Put yourself in Roy Halladay’s shoes.
After a few years early in his career as he adjusted to life in the big leagues, this guy has only known pitching at the highest level.
Anything less would be considered a disappointment, and given his age at 36, would he have the drive to continue his already stellar career?
He signed a one-day contract with Toronto to retire as a Blue Jay. And just like that, one of the dominant pitchers of the past decade is done.
Even with the prospect of having to regain his form, several teams were interested in bringing in Halladay. He may no longer be an ace, but he could have been a very effective back-of-the-rotation starter. He would have even been a valuable source of knowledge to a team with a few young pitchers. Who better than to learn from than a pitcher who has seen it all in this game?
Halladay finished his career as an eight-time All-Star, two-time Cy Young Award winner (one in each league) and was the wins champion twice (once in each league).
He also pitched a perfect game on May 29, 2010, and that same year, he became only the second pitcher ever (joining Don Larsen) to toss a postseason no-hitter on Oct. 6, 2010.
The only thing his shining career is missing is a World Series appearance. Of course, without an appearance, there is also no World Series ring to go along with his accolades.
But again, for someone who has accomplished so much in this game, why risk tarnishing a great career with a few mediocre seasons pitching at less than full form?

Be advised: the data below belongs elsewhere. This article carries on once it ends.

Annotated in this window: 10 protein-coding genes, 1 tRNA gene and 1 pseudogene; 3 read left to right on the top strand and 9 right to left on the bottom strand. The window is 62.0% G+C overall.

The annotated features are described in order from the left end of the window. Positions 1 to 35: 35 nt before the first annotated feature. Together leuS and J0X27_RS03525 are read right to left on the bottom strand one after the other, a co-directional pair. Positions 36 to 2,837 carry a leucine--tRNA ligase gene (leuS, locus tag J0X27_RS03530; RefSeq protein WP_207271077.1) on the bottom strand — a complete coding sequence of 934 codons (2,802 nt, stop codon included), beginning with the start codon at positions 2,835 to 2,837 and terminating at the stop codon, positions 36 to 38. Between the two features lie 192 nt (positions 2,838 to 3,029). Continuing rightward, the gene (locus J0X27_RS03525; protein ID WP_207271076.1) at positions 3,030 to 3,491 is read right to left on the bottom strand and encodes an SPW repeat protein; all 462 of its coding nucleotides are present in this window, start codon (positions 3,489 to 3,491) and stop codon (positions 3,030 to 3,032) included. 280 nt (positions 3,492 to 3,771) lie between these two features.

He’ll instead go down as Roy Halladay, the dominant pitcher for basically his entire career, rather than Roy Halladay, the once dominant pitcher who overstayed his welcome in the bigs.
Think of all the young pitching talent out there: David Price, Clayton Kershaw, Felix Hernandez, Jose Fernandez, Michael Wacha, etc. This is the new regime, and guys like Halladay, Tim Hudson, Barry Zito and C.C. Sabathia -- who were all once the top arms in the league -- are now looked at as being on the way out.
Would it surprise me if Halladay were signed by a team at mid-season that just incurred an injury to the starting rotation? Honestly, not really. He’s a competitor, and it’s tough to eliminate those competitive juices, especially after playing the game for so long.
As far as Hall of Fame, Roy Halladay is a Hall of Famer. Is he a first-ballot Hall of Famer? That remains up to the voters.
While he didn’t have the magic number of 300 wins, his strikeouts and winning percentage are through the roof.
Playing a few more seasons as a back-end starter likely would not have hurt his Cooperstown chances. But now the voters will recall his dominance more so than his potential mediocrity had he signed a new deal.
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